When I am out on a run, I usually do not carry my meter with me, but most of the time I stick glucose tabs or “gu” and my CGM in my bra or in a fanny pack thing around my waist. (I know- cool, huh?) Wearing an insulin pump does prevent you from having to carry around your insulin because you are essentially wearing your insulin, but you still have to carry around test strips and something to prick your finger with. When I was on a pump I usually carried back up pen insulin with me too in case of a pump break down.
We, as people with diabetes, are so reliant on our “stuff” it’s almost scary. On Saturday, my boyfriend and I were out for lunch and about to walk up to the Ruby Tuesdays Salad bar (yum!) and I went to the bathroom to check sugar, take my insulin and symlin, etc. When I opened my purse I realized my “diabetes stuff” bag was still in my gym bag in the car so I quickly ran out to get it before we began to eat. Totally NOT a big deal at all, but it reminded me of the times I have shown up at a restaurant or at work without my “stuff” and back home I would go because I could not eat or continue for more than a few hours at work without it. We are reliant on our “stuff” to tell us where are numbers are, where they are going, allow us to eat and absorb our food, and help our bodies function the way they need to in order for us to stay alive. Makes me think instead of complaining about it all…. I guess I should really thank the “stuff”.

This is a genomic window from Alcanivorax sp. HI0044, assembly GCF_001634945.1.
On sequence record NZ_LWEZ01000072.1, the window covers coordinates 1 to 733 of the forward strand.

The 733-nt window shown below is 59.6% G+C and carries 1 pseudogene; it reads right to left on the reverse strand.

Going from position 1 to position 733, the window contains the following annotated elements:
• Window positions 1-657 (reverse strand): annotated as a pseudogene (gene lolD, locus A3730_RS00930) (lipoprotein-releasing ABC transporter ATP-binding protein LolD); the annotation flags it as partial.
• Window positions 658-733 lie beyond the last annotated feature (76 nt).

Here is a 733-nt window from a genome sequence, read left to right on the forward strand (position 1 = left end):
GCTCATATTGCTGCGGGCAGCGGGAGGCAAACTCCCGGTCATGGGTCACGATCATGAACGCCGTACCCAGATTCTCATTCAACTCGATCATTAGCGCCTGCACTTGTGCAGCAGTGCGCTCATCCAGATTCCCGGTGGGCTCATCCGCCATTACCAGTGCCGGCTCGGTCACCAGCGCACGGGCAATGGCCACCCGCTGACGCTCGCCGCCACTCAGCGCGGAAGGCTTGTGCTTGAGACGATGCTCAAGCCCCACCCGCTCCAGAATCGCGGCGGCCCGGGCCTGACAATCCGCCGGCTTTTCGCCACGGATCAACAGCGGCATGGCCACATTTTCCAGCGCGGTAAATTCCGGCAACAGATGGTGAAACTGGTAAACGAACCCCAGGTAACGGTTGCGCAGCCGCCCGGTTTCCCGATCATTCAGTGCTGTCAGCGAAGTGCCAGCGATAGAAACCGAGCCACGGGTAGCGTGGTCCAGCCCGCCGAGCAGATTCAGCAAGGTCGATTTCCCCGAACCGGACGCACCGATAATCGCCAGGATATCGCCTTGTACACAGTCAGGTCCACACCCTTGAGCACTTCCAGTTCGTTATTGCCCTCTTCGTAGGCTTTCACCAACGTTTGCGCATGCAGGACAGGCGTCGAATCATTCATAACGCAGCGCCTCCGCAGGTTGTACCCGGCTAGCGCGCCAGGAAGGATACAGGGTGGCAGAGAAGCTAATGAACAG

My Diabetes "Stuff"

Sunday, December 12, 2010

Friday Night: Me, The Stomach Flu, & My Dexcom